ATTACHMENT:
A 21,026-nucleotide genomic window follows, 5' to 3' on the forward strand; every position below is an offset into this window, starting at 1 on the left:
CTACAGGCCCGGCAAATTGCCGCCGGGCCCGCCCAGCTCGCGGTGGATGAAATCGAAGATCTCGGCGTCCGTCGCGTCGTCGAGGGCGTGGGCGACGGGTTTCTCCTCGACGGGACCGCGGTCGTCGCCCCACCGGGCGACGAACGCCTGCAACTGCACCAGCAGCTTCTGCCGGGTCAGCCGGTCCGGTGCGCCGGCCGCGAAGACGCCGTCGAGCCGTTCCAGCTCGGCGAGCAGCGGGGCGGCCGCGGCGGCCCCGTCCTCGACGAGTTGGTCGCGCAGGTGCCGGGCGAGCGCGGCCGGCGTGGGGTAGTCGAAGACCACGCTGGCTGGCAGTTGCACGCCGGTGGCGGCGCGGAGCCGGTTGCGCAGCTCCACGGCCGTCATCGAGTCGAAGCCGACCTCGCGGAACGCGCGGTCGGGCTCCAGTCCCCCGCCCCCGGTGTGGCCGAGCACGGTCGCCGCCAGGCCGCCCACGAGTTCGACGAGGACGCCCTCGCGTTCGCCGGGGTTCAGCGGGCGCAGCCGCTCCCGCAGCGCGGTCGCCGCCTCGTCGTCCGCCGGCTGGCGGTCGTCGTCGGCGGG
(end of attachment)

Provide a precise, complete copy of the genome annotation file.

A 21,026-nucleotide genomic window follows, 5' to 3' on the forward strand; every position below is an offset into this window, starting at 1 on the left:
CTACAGGCCCGGCAAATTGCCGCCGGGCCCGCCCAGCTCGCGGTGGATGAAATCGAAGATCTCGGCGTCCGTCGCGTCGTCGAGGGCGTGGGCGACGGGTTTCTCCTCGACGGGACCGCGGTCGTCGCCCCACCGGGCGACGAACGCCTGCAACTGCACCAGCAGCTTCTGCCGGGTCAGCCGGTCCGGTGCGCCGGCCGCGAAGACGCCGTCGAGCCGTTCCAGCTCGGCGAGCAGCGGGGCGGCCGCGGCGGCCCCGTCCTCGACGAGTTGGTCGCGCAGGTGCCGGGCGAGCGCGGCCGGCGTGGGGTAGTCGAAGACCACGCTGGCTGGCAGTTGCACGCCGGTGGCGGCGCGGAGCCGGTTGCGCAGCTCCACGGCCGTCATCGAGTCGAAGCCGACCTCGCGGAACGCGCGGTCGGGCTCCAGTCCCCCGCCCCCGGTGTGGCCGAGCACGGTCGCCGCCAGGCCGCCCACGAGTTCGACGAGGACGCCCTCGCGTTCGCCGGGGTTCAGCGGGCGCAGCCGCTCCCGCAGCGCGGTCGCCGCCTCGTCGTCCGCCGGCTGGCGGTCGTCGTCGGCGGG